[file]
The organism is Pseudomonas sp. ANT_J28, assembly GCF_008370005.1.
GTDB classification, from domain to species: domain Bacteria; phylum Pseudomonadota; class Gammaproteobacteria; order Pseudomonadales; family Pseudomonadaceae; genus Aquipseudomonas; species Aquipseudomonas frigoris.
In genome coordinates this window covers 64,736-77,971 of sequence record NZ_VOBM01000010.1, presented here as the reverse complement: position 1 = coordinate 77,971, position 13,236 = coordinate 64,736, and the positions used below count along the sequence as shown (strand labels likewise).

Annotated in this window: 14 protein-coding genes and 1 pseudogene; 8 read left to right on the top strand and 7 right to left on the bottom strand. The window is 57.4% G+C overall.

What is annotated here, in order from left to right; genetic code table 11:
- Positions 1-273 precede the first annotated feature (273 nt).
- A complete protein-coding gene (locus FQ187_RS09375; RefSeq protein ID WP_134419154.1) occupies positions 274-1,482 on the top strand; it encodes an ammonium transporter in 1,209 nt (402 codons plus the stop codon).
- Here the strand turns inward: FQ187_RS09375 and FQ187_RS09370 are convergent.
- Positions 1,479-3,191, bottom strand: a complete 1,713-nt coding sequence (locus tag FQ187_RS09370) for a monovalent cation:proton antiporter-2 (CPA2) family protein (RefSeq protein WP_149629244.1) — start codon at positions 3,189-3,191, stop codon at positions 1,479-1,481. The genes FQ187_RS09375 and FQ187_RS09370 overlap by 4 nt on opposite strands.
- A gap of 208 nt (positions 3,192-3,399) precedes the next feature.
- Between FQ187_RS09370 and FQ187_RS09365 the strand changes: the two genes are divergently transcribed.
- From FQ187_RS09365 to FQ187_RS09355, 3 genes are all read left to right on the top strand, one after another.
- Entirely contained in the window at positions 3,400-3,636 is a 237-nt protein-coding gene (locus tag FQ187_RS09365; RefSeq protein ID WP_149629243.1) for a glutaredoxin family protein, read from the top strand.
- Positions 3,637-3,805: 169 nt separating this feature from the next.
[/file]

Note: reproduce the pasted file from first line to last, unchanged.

The organism is Pseudomonas sp. ANT_J28, assembly GCF_008370005.1.
GTDB classification, from domain to species: domain Bacteria; phylum Pseudomonadota; class Gammaproteobacteria; order Pseudomonadales; family Pseudomonadaceae; genus Aquipseudomonas; species Aquipseudomonas frigoris.
In genome coordinates this window covers 64,736-77,971 of sequence record NZ_VOBM01000010.1, presented here as the reverse complement: position 1 = coordinate 77,971, position 13,236 = coordinate 64,736, and the positions used below count along the sequence as shown (strand labels likewise).

Annotated in this window: 14 protein-coding genes and 1 pseudogene; 8 read left to right on the top strand and 7 right to left on the bottom strand. The window is 57.4% G+C overall.

What is annotated here, in order from left to right; genetic code table 11:
- Positions 1-273 precede the first annotated feature (273 nt).
- A complete protein-coding gene (locus FQ187_RS09375; RefSeq protein ID WP_134419154.1) occupies positions 274-1,482 on the top strand; it encodes an ammonium transporter in 1,209 nt (402 codons plus the stop codon).
- Here the strand turns inward: FQ187_RS09375 and FQ187_RS09370 are convergent.
- Positions 1,479-3,191, bottom strand: a complete 1,713-nt coding sequence (locus tag FQ187_RS09370) for a monovalent cation:proton antiporter-2 (CPA2) family protein (RefSeq protein WP_149629244.1) — start codon at positions 3,189-3,191, stop codon at positions 1,479-1,481. The genes FQ187_RS09375 and FQ187_RS09370 overlap by 4 nt on opposite strands.
- A gap of 208 nt (positions 3,192-3,399) precedes the next feature.
- Between FQ187_RS09370 and FQ187_RS09365 the strand changes: the two genes are divergently transcribed.
- From FQ187_RS09365 to FQ187_RS09355, 3 genes are all read left to right on the top strand, one after another.
- Entirely contained in the window at positions 3,400-3,636 is a 237-nt protein-coding gene (locus tag FQ187_RS09365; RefSeq protein ID WP_149629243.1) for a glutaredoxin family protein, read from the top strand.
- Positions 3,637-3,805: 169 nt separating this feature from the next.